Inflexible Zoning, Regulations Cited as Key Obstacles in Leesburg

In a series of weekly meetings through the summer, members of a town task force explored the challenges and opportunities facing the Leesburg business sector in unprecedented detail.

The Leesburg Economic Development Steering Committee held nearly 20 hours of talks with property owners, business operators, developers and government representatives from near and far. The sessions often featured wide-ranging and frank conversations that aren’t possible in more formal settings where speakers frequently are limited in the length or focus of their remarks.

The panel now is sorting through those comments to prepare a formal report for presentation to the Town Council by next month. Their recommendations will target updates to the economic development strategy outlined in the Town Plan—the panel’s central assignment from the Town Council—but will likely touch on other areas of town government, as well.

What has been most surprising to the panel’s members is the commonality of issues raised by the various groups of speakers.

That begins with optimism that Leesburg is on the cusp of something special. That is especially so in the downtown historic district, which has experienced a sharp increase in private sector investment—particularly in the restaurant industry—and in foot traffic. The popularity of the Crescent Place development on Harrison Street, brought new businesses to town, but also demonstrated the pent-up demand for housing within walking distance to the downtown core.

But speakers agreed that building on—or even maintaining—that success would require significant work. At the center of these concerns were the town’s zoning regulations, especially the Crescent Design District development rules, which developers said were cumbersome and unlikely to spur the type of redevelopment town leaders say they want in the areas around the historic district.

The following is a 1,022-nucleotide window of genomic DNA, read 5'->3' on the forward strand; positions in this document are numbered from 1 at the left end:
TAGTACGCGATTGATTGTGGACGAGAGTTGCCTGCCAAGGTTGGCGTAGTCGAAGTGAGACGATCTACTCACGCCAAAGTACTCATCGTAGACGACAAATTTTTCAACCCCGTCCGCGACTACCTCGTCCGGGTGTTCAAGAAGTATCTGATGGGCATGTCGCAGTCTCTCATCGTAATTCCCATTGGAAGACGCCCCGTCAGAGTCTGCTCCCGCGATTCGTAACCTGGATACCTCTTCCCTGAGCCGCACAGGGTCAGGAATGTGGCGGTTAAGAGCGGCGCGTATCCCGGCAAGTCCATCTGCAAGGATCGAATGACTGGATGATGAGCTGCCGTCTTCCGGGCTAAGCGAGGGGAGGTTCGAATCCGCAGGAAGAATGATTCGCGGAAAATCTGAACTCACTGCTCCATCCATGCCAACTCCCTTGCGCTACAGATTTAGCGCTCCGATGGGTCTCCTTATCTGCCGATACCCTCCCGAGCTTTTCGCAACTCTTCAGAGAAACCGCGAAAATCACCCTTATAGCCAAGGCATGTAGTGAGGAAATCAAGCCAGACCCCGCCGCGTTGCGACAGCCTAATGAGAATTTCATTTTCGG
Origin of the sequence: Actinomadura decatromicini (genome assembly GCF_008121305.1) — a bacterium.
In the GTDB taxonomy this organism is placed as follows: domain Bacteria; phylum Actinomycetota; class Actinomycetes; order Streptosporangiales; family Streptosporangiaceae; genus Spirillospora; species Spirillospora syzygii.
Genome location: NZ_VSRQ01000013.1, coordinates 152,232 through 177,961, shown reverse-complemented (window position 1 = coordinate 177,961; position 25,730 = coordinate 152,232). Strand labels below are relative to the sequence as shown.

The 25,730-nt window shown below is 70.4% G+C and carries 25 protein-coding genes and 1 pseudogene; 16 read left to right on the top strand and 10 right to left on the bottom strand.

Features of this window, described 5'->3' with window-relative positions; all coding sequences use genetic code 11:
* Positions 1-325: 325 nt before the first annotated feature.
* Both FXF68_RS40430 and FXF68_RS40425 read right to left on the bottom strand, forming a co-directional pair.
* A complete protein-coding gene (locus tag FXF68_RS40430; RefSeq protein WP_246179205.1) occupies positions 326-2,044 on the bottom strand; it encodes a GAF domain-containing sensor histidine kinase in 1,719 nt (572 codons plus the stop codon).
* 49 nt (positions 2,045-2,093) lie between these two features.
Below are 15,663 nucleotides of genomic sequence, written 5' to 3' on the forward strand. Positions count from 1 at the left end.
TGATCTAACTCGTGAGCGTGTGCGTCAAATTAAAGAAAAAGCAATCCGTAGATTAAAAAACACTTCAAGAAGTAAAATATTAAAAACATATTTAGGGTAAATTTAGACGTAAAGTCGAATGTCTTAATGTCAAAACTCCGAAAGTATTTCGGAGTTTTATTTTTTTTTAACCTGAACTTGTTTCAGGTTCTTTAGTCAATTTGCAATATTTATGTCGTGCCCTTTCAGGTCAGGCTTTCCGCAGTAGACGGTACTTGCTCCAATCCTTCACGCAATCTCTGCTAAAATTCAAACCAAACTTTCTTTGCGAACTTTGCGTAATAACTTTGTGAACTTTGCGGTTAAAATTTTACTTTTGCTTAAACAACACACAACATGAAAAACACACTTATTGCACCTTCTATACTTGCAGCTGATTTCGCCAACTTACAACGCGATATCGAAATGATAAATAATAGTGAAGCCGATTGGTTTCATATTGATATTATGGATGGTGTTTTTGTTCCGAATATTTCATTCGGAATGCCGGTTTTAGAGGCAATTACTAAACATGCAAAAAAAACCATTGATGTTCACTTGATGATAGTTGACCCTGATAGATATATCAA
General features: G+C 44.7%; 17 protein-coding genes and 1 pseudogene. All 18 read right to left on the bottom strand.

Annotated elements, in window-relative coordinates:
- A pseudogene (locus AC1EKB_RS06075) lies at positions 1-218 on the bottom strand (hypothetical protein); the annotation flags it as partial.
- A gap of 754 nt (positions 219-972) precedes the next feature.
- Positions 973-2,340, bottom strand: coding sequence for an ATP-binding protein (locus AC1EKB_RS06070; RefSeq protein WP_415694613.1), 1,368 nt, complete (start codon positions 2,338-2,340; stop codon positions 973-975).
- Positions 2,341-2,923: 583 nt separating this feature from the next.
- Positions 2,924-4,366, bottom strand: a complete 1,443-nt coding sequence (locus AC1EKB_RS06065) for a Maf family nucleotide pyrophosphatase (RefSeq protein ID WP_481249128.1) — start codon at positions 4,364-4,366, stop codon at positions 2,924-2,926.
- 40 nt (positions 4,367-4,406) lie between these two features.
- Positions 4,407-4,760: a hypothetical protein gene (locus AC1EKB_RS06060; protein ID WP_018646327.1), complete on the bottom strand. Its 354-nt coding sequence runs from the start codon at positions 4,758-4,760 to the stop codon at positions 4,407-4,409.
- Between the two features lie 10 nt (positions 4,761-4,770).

“We heard that Leesburg’s zoning ordinances are outdated,” said Committee Chairwoman Sharon Babbin. “Opportunities are lost while we try to fix them piecemeal to respond to situations.”

Other commonly cited challenges to sustaining economic growth downtown were shortages of workers and of parking, although there wasn’t agreement on whether the latter is a real or perceived problem. Creating opportunities for more affordable housing and the development of a public transportation system—one that is still running when restaurant workers end their shifts—were frequently suggested. Also, the investment made by the Fredrick, MD, government in building public parking garages was cited as an element in that community’s economic boom.

From the earliest meetings, it became clear that Leesburg continues to be hampered by a perception that it’s a difficult jurisdiction in which to do business. Speakers said the regulatory review processes are prolonged and provide an uncertain outcome—especially with so many decisions requiring approval by a Town Council that is frequently divided on development issues. As one developer put it, a single council member who “isn’t feeing it today” can derail years of work in a final vote. Another common theme was that the town was too rigid in its regulatory administration and that too often staff members feel unable to enact common sense solutions to even to address minor problems.

The panel was created after the Town Council debated during its spring budget deliberations whether to earmark money to create a Main Street economic development organization in town. After meetings with representatives of jurisdictions that work with Main Street organizations and others that don’t, it remained unclear what the Leesburg committee would recommend on that topic. What was clear to members was that communities with robust businesses environments depend on public and private sector leaders working closely together.

“We heard that the culture of the town government toward business leaders and development needs to be changed from ‘what will you do for the town’ to ‘what can we do together,’” Babbin said. “And to find ways to say ‘yes.’”

The committee will continue to meet weekly through the month to finalize its report. Currently it is reviewing an 18-page summary of issues raised during its summer sessions.

nstyer@loudounnow.com

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